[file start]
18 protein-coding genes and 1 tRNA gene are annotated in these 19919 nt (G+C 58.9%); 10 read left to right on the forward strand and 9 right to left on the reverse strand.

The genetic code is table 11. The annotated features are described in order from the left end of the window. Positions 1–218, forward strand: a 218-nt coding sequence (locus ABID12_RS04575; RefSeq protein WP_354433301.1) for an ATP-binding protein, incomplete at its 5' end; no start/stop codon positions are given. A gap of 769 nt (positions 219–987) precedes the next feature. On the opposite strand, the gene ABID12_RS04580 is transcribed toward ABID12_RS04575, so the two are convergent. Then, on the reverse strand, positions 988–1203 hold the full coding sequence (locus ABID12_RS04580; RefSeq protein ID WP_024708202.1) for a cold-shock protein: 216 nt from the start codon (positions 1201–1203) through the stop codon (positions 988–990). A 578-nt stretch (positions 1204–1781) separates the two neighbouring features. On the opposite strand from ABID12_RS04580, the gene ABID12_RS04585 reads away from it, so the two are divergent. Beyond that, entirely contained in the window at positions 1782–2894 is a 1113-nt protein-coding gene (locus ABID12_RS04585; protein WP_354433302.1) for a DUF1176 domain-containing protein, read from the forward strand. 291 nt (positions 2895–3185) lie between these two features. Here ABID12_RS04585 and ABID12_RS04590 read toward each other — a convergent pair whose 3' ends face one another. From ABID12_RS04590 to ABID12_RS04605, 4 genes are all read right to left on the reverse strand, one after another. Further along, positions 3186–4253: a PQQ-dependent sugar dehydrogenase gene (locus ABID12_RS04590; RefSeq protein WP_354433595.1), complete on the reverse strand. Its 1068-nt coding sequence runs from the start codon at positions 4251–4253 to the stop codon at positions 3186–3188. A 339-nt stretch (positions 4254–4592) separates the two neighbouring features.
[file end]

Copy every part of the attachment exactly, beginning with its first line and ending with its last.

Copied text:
18 protein-coding genes and 1 tRNA gene are annotated in these 19919 nt (G+C 58.9%); 10 read left to right on the forward strand and 9 right to left on the reverse strand.

The genetic code is table 11. The annotated features are described in order from the left end of the window. Positions 1–218, forward strand: a 218-nt coding sequence (locus ABID12_RS04575; RefSeq protein WP_354433301.1) for an ATP-binding protein, incomplete at its 5' end; no start/stop codon positions are given. A gap of 769 nt (positions 219–987) precedes the next feature. On the opposite strand, the gene ABID12_RS04580 is transcribed toward ABID12_RS04575, so the two are convergent. Then, on the reverse strand, positions 988–1203 hold the full coding sequence (locus ABID12_RS04580; RefSeq protein ID WP_024708202.1) for a cold-shock protein: 216 nt from the start codon (positions 1201–1203) through the stop codon (positions 988–990). A 578-nt stretch (positions 1204–1781) separates the two neighbouring features. On the opposite strand from ABID12_RS04580, the gene ABID12_RS04585 reads away from it, so the two are divergent. Beyond that, entirely contained in the window at positions 1782–2894 is a 1113-nt protein-coding gene (locus ABID12_RS04585; protein WP_354433302.1) for a DUF1176 domain-containing protein, read from the forward strand. 291 nt (positions 2895–3185) lie between these two features. Here ABID12_RS04585 and ABID12_RS04590 read toward each other — a convergent pair whose 3' ends face one another. From ABID12_RS04590 to ABID12_RS04605, 4 genes are all read right to left on the reverse strand, one after another. Further along, positions 3186–4253: a PQQ-dependent sugar dehydrogenase gene (locus ABID12_RS04590; RefSeq protein WP_354433595.1), complete on the reverse strand. Its 1068-nt coding sequence runs from the start codon at positions 4251–4253 to the stop codon at positions 3186–3188. A 339-nt stretch (positions 4254–4592) separates the two neighbouring features.